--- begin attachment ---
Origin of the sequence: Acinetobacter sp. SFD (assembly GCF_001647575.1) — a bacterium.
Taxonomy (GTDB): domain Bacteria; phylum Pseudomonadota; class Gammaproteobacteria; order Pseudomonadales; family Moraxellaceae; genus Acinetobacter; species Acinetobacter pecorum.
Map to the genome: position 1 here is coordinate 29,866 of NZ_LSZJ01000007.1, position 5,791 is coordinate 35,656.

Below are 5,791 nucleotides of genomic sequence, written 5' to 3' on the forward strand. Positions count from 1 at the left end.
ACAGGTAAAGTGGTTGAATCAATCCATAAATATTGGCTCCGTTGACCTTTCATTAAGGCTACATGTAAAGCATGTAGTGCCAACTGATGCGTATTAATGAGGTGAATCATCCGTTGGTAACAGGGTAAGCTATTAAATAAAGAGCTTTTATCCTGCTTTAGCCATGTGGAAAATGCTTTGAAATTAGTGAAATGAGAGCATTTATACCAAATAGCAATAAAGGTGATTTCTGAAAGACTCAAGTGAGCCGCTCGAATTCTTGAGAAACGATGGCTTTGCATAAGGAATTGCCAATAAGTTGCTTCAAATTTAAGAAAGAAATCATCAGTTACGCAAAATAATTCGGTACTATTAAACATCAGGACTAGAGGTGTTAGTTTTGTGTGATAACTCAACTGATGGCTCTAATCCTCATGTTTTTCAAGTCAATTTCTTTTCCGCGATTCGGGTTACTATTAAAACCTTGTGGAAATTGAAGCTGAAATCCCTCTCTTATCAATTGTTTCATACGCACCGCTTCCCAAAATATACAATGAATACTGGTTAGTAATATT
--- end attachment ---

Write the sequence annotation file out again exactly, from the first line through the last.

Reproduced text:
Origin of the sequence: Acinetobacter sp. SFD (assembly GCF_001647575.1) — a bacterium.
Taxonomy (GTDB): domain Bacteria; phylum Pseudomonadota; class Gammaproteobacteria; order Pseudomonadales; family Moraxellaceae; genus Acinetobacter; species Acinetobacter pecorum.
Map to the genome: position 1 here is coordinate 29,866 of NZ_LSZJ01000007.1, position 5,791 is coordinate 35,656.

Below are 5,791 nucleotides of genomic sequence, written 5' to 3' on the forward strand. Positions count from 1 at the left end.
ACAGGTAAAGTGGTTGAATCAATCCATAAATATTGGCTCCGTTGACCTTTCATTAAGGCTACATGTAAAGCATGTAGTGCCAACTGATGCGTATTAATGAGGTGAATCATCCGTTGGTAACAGGGTAAGCTATTAAATAAAGAGCTTTTATCCTGCTTTAGCCATGTGGAAAATGCTTTGAAATTAGTGAAATGAGAGCATTTATACCAAATAGCAATAAAGGTGATTTCTGAAAGACTCAAGTGAGCCGCTCGAATTCTTGAGAAACGATGGCTTTGCATAAGGAATTGCCAATAAGTTGCTTCAAATTTAAGAAAGAAATCATCAGTTACGCAAAATAATTCGGTACTATTAAACATCAGGACTAGAGGTGTTAGTTTTGTGTGATAACTCAACTGATGGCTCTAATCCTCATGTTTTTCAAGTCAATTTCTTTTCCGCGATTCGGGTTACTATTAAAACCTTGTGGAAATTGAAGCTGAAATCCCTCTCTTATCAATTGTTTCATACGCACCGCTTCCCAAAATATACAATGAATACTGGTTAGTAATATT